Armstrong, B. C., & Plaut, D. C. (2016).  Disparate semantic ambiguity effects from semantic processing dynamics rather than qualitative task differences.  Language, Cognition, and Neuroscience, 1(7), 1-27.


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A core challenge in the semantic ambiguity literature is understanding why the number and relatedness among a word's interpretations are associated with different effects in different tasks. An influential account (Hino, Pexman, & Lupker [2006. Ambiguity and relatedness effects in semantic tasks: Are they due to semantic coding? Journal of Memory and Language 55 (2), 247–273]) attributes these effects to qualitative differences in the response system. We propose instead that these effects reflect changes over time in settling dynamics within semantics. We evaluated the accounts using a single task, lexical decision, thus holding the overall configuration of the response system constant, and manipulated task difficulty – and the presumed amount of semantic processing – by varying nonword wordlikeness and stimulus contrast. We observed that as latencies increased, the effects generally (but not universally) shifted from those observed in standard lexical decision to those typically observed in different tasks with longer latencies. These results highlight the importance of settling dynamics in explaining many ambiguity effects, and of integrating theories of semantic dynamics and response systems.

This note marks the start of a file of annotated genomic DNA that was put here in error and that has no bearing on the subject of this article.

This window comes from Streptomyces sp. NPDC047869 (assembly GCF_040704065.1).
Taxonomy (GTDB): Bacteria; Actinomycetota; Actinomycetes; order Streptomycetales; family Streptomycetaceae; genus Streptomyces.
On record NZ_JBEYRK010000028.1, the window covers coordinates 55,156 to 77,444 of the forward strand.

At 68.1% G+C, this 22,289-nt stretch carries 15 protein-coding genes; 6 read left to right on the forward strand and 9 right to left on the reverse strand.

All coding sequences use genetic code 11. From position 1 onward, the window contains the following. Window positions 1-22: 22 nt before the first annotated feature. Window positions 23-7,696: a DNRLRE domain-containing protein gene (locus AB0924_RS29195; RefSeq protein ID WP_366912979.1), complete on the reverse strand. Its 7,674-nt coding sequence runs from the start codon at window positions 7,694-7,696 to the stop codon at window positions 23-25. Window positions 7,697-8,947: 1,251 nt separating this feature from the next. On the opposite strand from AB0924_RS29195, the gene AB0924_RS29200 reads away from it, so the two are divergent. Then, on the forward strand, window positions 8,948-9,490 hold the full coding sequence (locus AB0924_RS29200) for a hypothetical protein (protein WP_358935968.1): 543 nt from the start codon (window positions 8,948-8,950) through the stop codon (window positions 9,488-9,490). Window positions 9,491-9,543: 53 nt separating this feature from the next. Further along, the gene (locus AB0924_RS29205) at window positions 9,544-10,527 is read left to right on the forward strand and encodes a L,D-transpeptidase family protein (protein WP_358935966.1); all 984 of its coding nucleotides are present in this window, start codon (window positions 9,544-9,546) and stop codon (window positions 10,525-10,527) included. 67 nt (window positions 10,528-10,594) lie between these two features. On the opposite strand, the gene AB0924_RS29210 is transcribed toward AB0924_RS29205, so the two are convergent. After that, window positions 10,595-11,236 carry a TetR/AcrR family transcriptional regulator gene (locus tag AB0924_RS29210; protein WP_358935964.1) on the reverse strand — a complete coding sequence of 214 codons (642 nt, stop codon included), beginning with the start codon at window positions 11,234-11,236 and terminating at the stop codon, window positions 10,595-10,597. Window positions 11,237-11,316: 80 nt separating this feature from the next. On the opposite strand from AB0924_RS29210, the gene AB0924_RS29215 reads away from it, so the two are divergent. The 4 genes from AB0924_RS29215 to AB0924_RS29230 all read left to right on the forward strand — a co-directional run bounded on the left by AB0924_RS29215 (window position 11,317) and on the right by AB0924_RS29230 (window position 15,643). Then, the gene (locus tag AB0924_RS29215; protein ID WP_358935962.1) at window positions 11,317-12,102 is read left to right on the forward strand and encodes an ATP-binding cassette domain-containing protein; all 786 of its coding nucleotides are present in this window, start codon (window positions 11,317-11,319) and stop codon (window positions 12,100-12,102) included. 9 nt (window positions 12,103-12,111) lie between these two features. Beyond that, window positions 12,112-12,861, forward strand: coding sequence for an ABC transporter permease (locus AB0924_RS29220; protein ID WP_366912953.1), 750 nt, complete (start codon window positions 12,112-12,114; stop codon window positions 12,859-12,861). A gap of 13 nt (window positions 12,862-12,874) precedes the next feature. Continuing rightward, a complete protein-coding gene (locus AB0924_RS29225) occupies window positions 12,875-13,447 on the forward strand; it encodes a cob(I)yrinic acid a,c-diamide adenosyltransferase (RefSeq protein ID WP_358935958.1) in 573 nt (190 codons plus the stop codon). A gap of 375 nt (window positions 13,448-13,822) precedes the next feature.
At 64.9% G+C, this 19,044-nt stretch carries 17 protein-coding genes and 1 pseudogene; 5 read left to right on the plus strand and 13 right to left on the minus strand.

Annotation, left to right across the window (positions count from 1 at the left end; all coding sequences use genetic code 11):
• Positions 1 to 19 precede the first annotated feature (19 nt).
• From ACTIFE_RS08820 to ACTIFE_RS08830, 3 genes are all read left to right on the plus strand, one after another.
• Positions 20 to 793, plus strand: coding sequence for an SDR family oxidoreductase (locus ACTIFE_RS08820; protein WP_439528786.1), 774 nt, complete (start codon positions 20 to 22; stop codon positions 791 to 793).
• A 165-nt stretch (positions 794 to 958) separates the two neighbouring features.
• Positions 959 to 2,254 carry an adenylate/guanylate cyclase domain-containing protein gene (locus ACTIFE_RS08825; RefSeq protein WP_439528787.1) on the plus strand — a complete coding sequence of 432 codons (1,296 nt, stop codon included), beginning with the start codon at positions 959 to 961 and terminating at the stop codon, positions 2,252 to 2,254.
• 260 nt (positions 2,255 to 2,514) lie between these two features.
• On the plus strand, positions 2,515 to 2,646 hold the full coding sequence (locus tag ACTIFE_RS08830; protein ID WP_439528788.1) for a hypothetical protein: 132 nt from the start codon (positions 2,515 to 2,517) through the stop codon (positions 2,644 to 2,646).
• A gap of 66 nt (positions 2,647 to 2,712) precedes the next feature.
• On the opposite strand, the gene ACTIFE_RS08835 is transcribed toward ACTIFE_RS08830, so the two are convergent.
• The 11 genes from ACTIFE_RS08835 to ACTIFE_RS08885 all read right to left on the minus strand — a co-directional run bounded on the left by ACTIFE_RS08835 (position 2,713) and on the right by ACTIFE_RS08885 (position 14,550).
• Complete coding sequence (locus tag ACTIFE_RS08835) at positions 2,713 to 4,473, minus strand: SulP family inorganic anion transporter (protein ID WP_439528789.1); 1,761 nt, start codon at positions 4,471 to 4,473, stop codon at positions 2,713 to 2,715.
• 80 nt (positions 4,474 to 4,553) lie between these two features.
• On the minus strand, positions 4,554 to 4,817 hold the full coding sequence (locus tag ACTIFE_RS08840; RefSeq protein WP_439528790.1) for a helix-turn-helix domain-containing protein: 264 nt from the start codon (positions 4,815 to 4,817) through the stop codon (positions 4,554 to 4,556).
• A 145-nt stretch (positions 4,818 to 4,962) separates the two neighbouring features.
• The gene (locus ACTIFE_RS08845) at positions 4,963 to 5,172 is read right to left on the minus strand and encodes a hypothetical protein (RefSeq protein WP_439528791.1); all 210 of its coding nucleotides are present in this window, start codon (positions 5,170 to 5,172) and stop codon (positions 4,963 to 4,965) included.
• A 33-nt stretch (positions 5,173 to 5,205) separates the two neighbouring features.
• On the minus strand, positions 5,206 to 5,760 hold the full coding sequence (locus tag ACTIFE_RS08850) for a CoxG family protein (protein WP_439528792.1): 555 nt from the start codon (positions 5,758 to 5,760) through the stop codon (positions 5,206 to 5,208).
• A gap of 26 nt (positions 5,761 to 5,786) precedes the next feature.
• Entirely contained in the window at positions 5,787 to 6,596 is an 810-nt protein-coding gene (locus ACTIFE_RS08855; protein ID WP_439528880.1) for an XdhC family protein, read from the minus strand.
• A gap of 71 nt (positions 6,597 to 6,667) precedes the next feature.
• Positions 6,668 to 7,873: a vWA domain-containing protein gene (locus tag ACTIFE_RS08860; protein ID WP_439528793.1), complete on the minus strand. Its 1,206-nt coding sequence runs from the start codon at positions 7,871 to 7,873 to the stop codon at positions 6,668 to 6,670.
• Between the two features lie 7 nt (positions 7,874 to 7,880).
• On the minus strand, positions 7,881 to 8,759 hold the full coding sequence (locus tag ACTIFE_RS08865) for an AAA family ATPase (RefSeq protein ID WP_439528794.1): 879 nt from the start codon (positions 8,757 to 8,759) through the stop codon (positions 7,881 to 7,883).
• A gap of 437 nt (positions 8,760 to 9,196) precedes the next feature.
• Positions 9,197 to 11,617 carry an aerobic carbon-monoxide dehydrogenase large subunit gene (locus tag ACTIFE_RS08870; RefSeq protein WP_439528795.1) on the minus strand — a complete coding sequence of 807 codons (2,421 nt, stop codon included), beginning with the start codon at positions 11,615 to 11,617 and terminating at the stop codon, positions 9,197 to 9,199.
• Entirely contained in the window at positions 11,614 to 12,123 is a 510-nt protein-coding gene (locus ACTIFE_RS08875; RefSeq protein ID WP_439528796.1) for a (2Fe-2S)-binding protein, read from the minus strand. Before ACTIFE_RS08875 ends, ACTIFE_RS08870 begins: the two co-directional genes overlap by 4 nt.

Keywords: semantic ambiguity, settling dynamics, connectionist models, decision-making/response selection

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